Riverbank's Fernandez sets national record in winning California track titles
Appreciative crowd sees Riverbank senior set records in 2 races
06/01/2008 3:11 AM
06/01/2008 8:01 AM
NORWALK -- The majority of the crowd of 10,712 at Cerritos College rose as one, chanting his name:
"GERMAN! GERMAN! GERMAN!"
Following his history-making double victory at the CIF State Track and Field Championships on Saturday, German Fernandez was worthy of the praise.
Fernandez, a Riverbank High senior, won the 1,600- and 3,200-meter runs in front of the large crowd, setting two state meet records -- and one national record -- in the process.
While his victory in the 1,600 in a state-meet record 4 minutes, .29 seconds was eye-opening, his national-record 8:34.23 in the 3,200 about two hours later stunned everybody in the stadium.
"For him to do that 3,200 after his first race, just amazing," said his coach, John Vizcaino. "People were telling me it might be the best distance-double ever by a high school kid in the nation."
Joining Fernandez on the medal podium were three more Stanislaus District athletes:
Beyer senior Kendall Morris was fifth in the discus with a throw of 149 feet, 3 inches. She entered the finals as the No. 3 seed but couldn't match her preliminary throw of 152-1.
Central Valley senior Latrisha Jordan set her third consecutive personal best in the 300 hurdles, placing fifth in 42.4. Jordan is the first athlete from her school to medal in the state meet.
Modesto senior Matt Maldonado placed fifth in the 1,600 in 4:13.85. Maldonado battled with the rest of the field throughout his race and was sixth in the final turn before making a last-second pass.
The day, however, belonged to Fernandez, who took charge from the beginning of the 1,600 and never let go. He jumped out to a fast lead and was at sub-4-minute pace after three laps.
"We were talking 4:02, 4:03," Fernandez said. "But I felt pretty good, so I kept running."
As he crossed the finish line, he cramped up in both legs, stumbling to the track. But it didn't affect his second run.
"The trainer massaged them, and I got enough rest," Fernandez said.
Fernandez and his coaches didn't talk too much about a specific time in the second race.
"This is the state meet. You have to give everything you have," Fernandez said. "It's amazing to me, what I just did. I can't believe it."
When he crossed the line and the time showed his national record, the crowd let loose with an audible gasp, followed by a standing ovation. And Fernandez gave it right back. As he took the victory lap reserved for those who set national records, he high-fived fans, grabbing some people in hugs. One person gave him a bright orange shirt, which he put on. It said, "Tank of gas: $100. Two meals: $30. Watching German make history: PRICELESS!"
"The crowd played so much into it," Fernandez said. "It was just crazy."
His coach agreed.
"The crowd was awesome," said Vizcaino, who graduated from Riverbank in 2002 and ran for the cross country and track teams. "They got behind him and kept cheering for him. They made me want to run, too."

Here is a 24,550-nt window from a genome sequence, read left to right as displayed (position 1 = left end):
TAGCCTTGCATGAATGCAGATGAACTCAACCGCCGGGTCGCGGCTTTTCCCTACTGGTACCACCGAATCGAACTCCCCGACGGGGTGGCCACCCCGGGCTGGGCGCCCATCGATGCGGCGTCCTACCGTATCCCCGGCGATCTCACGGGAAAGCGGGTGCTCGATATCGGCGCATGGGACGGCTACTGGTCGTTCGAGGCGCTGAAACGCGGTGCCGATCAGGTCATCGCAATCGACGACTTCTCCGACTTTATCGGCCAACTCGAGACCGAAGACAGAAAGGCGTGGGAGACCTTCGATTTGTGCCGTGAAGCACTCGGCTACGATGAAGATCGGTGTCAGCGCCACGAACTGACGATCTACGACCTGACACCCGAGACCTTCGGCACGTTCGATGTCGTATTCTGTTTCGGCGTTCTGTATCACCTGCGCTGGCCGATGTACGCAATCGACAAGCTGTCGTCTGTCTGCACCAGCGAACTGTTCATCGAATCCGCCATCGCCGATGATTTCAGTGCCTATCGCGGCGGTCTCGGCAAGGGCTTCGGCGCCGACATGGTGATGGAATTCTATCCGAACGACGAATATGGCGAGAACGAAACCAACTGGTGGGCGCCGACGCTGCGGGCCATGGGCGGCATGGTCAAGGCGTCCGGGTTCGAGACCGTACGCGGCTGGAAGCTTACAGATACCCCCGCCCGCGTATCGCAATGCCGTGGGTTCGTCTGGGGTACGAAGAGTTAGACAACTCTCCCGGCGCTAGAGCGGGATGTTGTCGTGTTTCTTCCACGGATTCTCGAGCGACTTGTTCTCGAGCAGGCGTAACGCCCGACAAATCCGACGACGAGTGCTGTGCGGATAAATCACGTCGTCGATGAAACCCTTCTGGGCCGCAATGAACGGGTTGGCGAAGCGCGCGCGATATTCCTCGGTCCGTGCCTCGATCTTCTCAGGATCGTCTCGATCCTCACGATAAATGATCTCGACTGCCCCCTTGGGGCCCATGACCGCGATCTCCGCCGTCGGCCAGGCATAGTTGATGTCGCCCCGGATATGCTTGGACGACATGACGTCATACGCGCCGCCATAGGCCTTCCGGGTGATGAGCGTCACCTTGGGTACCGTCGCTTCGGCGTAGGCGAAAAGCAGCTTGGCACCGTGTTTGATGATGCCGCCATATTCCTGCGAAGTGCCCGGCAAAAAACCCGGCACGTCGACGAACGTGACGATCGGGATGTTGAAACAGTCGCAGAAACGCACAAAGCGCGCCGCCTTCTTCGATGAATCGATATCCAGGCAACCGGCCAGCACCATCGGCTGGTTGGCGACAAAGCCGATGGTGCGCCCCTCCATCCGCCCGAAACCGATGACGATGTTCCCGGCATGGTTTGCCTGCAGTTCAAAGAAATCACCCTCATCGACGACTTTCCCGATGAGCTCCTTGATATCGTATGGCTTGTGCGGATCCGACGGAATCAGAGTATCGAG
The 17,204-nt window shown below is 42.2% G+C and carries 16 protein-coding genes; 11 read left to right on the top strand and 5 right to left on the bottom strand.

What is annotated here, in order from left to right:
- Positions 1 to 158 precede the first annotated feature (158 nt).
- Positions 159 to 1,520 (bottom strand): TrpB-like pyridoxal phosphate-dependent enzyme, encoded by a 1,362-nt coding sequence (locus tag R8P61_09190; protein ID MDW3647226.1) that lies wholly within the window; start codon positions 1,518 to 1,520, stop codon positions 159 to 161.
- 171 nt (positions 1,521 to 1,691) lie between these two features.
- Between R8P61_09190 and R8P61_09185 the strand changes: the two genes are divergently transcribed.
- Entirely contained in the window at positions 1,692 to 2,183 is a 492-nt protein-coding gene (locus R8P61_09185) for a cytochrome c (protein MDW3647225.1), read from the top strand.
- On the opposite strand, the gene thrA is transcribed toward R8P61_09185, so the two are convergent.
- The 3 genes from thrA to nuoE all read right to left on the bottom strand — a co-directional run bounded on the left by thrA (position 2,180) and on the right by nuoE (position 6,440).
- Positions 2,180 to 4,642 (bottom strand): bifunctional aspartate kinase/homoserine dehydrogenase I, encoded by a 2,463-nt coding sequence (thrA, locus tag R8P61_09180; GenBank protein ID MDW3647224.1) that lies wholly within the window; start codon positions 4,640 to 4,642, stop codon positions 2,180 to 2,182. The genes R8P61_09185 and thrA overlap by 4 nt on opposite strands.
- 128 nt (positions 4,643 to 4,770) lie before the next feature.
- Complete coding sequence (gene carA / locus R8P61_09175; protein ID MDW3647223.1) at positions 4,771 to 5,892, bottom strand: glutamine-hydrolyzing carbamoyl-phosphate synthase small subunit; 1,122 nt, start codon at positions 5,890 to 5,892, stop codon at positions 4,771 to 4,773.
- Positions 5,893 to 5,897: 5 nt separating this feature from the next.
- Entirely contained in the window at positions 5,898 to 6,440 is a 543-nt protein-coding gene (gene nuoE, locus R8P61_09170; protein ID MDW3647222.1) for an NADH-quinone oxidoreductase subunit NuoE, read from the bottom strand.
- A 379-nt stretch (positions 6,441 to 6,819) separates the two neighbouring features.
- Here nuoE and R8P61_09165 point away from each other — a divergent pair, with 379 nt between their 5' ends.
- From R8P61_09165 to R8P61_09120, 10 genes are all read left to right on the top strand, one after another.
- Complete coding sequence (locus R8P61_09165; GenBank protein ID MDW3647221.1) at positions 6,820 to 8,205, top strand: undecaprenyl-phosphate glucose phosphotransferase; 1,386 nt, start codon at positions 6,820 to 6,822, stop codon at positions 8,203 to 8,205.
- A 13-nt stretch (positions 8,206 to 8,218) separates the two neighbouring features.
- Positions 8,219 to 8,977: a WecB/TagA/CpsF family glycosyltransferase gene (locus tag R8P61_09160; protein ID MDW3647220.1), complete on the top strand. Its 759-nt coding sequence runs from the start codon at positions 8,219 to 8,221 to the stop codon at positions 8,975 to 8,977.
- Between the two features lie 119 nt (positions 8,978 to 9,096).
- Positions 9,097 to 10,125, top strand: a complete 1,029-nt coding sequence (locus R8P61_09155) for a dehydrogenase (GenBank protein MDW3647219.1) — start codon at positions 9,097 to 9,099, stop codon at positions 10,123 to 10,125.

After several media interviews, Fernandez walked off the track and into the warmup area to the south of the stadium, where countless people waited for him. They took pictures, asked for autographs and cheered again.
"Some people told me that was the best race they'd ever seen," Fernandez said. "I didn't know them or anything like that. That's when it hit me, what I just did."
What's next for Fernandez? He said he plans to compete in the junior national championships in Columbus, Ohio, on June 20-21, where he'll compete only in the 3,200, "with fresh legs."
But as far as today goes? He has to be at work. He's a host at Applebee's in Riverbank, and he has the evening shift tonight.
"Hey, I have to make money," he joked.
Morris was coming off a personal-best throw of 152-1 in Friday's preliminaries. But unlike the first day, she watched other throwers turn out personal bests. Her best throw, 149-3, was good for fifth.
"It's disappointing," she said. "I would have liked to do a little better. I did hit 150 (feet), so I'm pretty happy with that. But I really wanted to hit 160 this year."
Instead, the Cal-bound Morris will shoot for that at Berkeley.
"I'm excited to be going to Cal," Morris said. "I guess now I'm officially training for college."
Jordan was the No. 8 seed going into her race and drew Lane 2. While the seed wasn't great, her lane assignment worked out fine. She passed three runners in the turn and appeared to be closing the gap on the leaders when they hit the finish line.
"I did as well as I could," Jordan said. "It would have been nice to place higher, but fifth in the state isn't too bad. Plus, I came in here as the 19 seed, so that's a big improvement."
Maldonado, however, was thrilled with his medal.
"I got the place. That was pretty important to me," he said. "I had such a big (personal best) yesterday, I knew it was going to be tough to do it again."
But he came within a second of his personal record, and he knew he could compete.
"Taking second in my heat was a big confidence builder," he said.
After his race, he met with Modesto coaches Brian Heese and Arlen Peters and grabbed them in hugs.
"I owe a lot to those guys," Maldonado said. "They had a plan for me, and it worked perfectly.
"I got the medal."
Bee staff writer Will DeBoard can be reached at firstname.lastname@example.org or 578-2300.
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